does someone has read the vogue article?
As his highly anticipated memoir hits stores, Andre Agassi and Steffi Graf open up to Rebecca Johnson about their unlikely courtship, married life in Vegas – and why they no longer play tennis.
English is not Steffi Graf’s first language, but on the subject of the first roses Andre Agassi ever sent her, words came easily. “I wondered where they came from. Each rose was stunning. You felt every petal had reached the perfect moment of its bloom.” Sitting a few feet away from her in the empty dining room of a private golf club near the home they share with their two children in Las Vegas, Andre Agassi gets one of those goofily endearing “Isn’t my wife great?” smile on his face.” There was something special about those roses,” he agrees.
His timing, on the other hand, was not so good. Agassi was married to someone else, and the man standing next to Graf as she unwrapped the bouquet in her Fisher Island hotel room off the Florida coast was her then boyfriend, a German race-car driver who was not happy to see his girlfriend of seven years receive flowers from another man. “I didn’t know what to think,” she says diplomatically.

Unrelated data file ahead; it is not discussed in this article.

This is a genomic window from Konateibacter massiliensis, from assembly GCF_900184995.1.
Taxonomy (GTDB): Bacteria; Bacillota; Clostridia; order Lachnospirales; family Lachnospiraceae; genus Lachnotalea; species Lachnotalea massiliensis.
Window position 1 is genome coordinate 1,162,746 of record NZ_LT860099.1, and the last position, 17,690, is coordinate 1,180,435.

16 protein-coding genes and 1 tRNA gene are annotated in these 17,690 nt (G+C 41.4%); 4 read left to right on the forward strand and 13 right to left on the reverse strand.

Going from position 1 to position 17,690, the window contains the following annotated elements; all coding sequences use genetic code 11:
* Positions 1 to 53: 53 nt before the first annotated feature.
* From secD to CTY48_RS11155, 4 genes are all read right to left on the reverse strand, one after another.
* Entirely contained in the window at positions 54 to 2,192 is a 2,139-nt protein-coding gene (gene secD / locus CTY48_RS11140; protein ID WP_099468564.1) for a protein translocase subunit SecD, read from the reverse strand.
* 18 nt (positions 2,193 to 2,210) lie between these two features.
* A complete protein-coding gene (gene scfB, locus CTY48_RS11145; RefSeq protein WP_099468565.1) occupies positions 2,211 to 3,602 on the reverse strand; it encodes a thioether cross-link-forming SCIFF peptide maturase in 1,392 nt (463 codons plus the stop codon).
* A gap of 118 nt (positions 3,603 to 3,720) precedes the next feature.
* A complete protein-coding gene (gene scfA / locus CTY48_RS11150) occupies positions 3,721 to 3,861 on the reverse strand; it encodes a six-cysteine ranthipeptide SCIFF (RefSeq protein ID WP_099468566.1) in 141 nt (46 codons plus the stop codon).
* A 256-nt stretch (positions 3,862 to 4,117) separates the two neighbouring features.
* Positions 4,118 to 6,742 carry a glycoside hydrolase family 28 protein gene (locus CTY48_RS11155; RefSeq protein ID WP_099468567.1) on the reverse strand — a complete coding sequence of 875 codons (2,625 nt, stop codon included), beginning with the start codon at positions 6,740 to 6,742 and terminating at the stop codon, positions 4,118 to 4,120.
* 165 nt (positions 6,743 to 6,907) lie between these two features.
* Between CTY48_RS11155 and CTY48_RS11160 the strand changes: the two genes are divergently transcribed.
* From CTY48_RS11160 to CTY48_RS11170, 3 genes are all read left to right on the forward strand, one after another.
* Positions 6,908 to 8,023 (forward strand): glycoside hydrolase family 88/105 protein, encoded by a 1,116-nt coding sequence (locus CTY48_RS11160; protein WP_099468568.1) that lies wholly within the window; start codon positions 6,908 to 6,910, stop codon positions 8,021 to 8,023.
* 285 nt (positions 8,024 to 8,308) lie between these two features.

“She thought I was a dog.” Agassi interjects. Albeit a dog with a plan. “When she called to thank me for the flowers, I was going to explain,” he says, referring to his imminent divorce from the actress Brooke Shields. Graf never called, but the flowers did the trick. “He definitely got into my head,” she says.
Agassi has a way of doing that. There are players with more stellar records (his wife, for one), but when it comes to capturing the public’s attention, Andre Agassi, a scrappy kid from Vegas with a chip on his shoulder and a fire in his belly, has been packing the stadium ever since he turned pro at the age of sixteen. On his good days, Agassi was very, very good. As Graf says, “Andre has an eye for the ball like no one else. He was the best returner because he was able to take the ball earlier than anyone else.” But even on his bad days, the crowd adored him because he fought so hard and wore his emotions so openly. There were tears when he won and tears when he lost. Sportswriters may have hated his brash persona, but people who didn’t normally watch tennis suddenly started showing up to cheer the kid from Vegas on.